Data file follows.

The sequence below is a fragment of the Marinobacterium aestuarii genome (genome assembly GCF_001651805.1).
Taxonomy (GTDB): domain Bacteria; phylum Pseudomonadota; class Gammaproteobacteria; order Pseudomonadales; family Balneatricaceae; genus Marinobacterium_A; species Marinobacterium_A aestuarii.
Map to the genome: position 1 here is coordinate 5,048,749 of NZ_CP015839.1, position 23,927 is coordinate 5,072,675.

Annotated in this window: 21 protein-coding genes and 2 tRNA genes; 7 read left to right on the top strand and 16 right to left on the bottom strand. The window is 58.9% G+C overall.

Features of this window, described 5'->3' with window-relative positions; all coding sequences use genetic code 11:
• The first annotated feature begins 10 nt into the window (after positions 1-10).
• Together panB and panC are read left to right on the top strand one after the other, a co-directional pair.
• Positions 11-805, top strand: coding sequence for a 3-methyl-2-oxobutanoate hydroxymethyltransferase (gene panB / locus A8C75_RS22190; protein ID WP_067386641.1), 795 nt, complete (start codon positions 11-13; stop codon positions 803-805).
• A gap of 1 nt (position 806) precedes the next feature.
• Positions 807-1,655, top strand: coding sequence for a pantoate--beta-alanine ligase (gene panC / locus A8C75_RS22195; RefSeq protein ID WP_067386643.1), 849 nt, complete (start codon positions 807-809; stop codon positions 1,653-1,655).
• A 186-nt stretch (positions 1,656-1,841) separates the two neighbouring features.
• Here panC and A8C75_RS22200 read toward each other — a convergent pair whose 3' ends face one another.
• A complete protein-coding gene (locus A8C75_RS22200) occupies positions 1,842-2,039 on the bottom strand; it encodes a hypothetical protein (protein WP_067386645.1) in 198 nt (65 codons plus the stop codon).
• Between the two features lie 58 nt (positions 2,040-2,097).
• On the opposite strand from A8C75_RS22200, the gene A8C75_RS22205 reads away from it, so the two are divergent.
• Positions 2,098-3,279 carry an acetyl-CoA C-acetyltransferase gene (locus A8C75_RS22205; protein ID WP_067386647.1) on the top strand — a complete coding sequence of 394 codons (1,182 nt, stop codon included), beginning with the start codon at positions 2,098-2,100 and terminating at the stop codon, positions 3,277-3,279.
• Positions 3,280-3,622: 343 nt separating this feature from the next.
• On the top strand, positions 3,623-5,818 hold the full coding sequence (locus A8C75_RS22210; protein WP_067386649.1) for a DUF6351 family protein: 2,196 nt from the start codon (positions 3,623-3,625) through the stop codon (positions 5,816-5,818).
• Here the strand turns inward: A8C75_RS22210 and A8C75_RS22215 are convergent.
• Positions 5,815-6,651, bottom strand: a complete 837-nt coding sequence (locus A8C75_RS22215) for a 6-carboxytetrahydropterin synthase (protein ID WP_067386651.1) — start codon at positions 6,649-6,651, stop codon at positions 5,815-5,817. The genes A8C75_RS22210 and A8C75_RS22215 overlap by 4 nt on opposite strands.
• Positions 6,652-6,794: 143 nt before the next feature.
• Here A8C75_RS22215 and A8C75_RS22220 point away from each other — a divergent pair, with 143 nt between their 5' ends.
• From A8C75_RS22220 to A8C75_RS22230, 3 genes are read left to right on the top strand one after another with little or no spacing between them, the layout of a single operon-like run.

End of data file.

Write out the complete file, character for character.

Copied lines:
The sequence below is a fragment of the Marinobacterium aestuarii genome (genome assembly GCF_001651805.1).
Taxonomy (GTDB): domain Bacteria; phylum Pseudomonadota; class Gammaproteobacteria; order Pseudomonadales; family Balneatricaceae; genus Marinobacterium_A; species Marinobacterium_A aestuarii.
Map to the genome: position 1 here is coordinate 5,048,749 of NZ_CP015839.1, position 23,927 is coordinate 5,072,675.

Annotated in this window: 21 protein-coding genes and 2 tRNA genes; 7 read left to right on the top strand and 16 right to left on the bottom strand. The window is 58.9% G+C overall.

Features of this window, described 5'->3' with window-relative positions; all coding sequences use genetic code 11:
• The first annotated feature begins 10 nt into the window (after positions 1-10).
• Together panB and panC are read left to right on the top strand one after the other, a co-directional pair.
• Positions 11-805, top strand: coding sequence for a 3-methyl-2-oxobutanoate hydroxymethyltransferase (gene panB / locus A8C75_RS22190; protein ID WP_067386641.1), 795 nt, complete (start codon positions 11-13; stop codon positions 803-805).
• A gap of 1 nt (position 806) precedes the next feature.
• Positions 807-1,655, top strand: coding sequence for a pantoate--beta-alanine ligase (gene panC / locus A8C75_RS22195; RefSeq protein ID WP_067386643.1), 849 nt, complete (start codon positions 807-809; stop codon positions 1,653-1,655).
• A 186-nt stretch (positions 1,656-1,841) separates the two neighbouring features.
• Here panC and A8C75_RS22200 read toward each other — a convergent pair whose 3' ends face one another.
• A complete protein-coding gene (locus A8C75_RS22200) occupies positions 1,842-2,039 on the bottom strand; it encodes a hypothetical protein (protein WP_067386645.1) in 198 nt (65 codons plus the stop codon).
• Between the two features lie 58 nt (positions 2,040-2,097).
• On the opposite strand from A8C75_RS22200, the gene A8C75_RS22205 reads away from it, so the two are divergent.
• Positions 2,098-3,279 carry an acetyl-CoA C-acetyltransferase gene (locus A8C75_RS22205; protein ID WP_067386647.1) on the top strand — a complete coding sequence of 394 codons (1,182 nt, stop codon included), beginning with the start codon at positions 2,098-2,100 and terminating at the stop codon, positions 3,277-3,279.
• Positions 3,280-3,622: 343 nt separating this feature from the next.
• On the top strand, positions 3,623-5,818 hold the full coding sequence (locus A8C75_RS22210; protein WP_067386649.1) for a DUF6351 family protein: 2,196 nt from the start codon (positions 3,623-3,625) through the stop codon (positions 5,816-5,818).
• Here the strand turns inward: A8C75_RS22210 and A8C75_RS22215 are convergent.
• Positions 5,815-6,651, bottom strand: a complete 837-nt coding sequence (locus A8C75_RS22215) for a 6-carboxytetrahydropterin synthase (protein ID WP_067386651.1) — start codon at positions 6,649-6,651, stop codon at positions 5,815-5,817. The genes A8C75_RS22210 and A8C75_RS22215 overlap by 4 nt on opposite strands.
• Positions 6,652-6,794: 143 nt before the next feature.
• Here A8C75_RS22215 and A8C75_RS22220 point away from each other — a divergent pair, with 143 nt between their 5' ends.
• From A8C75_RS22220 to A8C75_RS22230, 3 genes are read left to right on the top strand one after another with little or no spacing between them, the layout of a single operon-like run.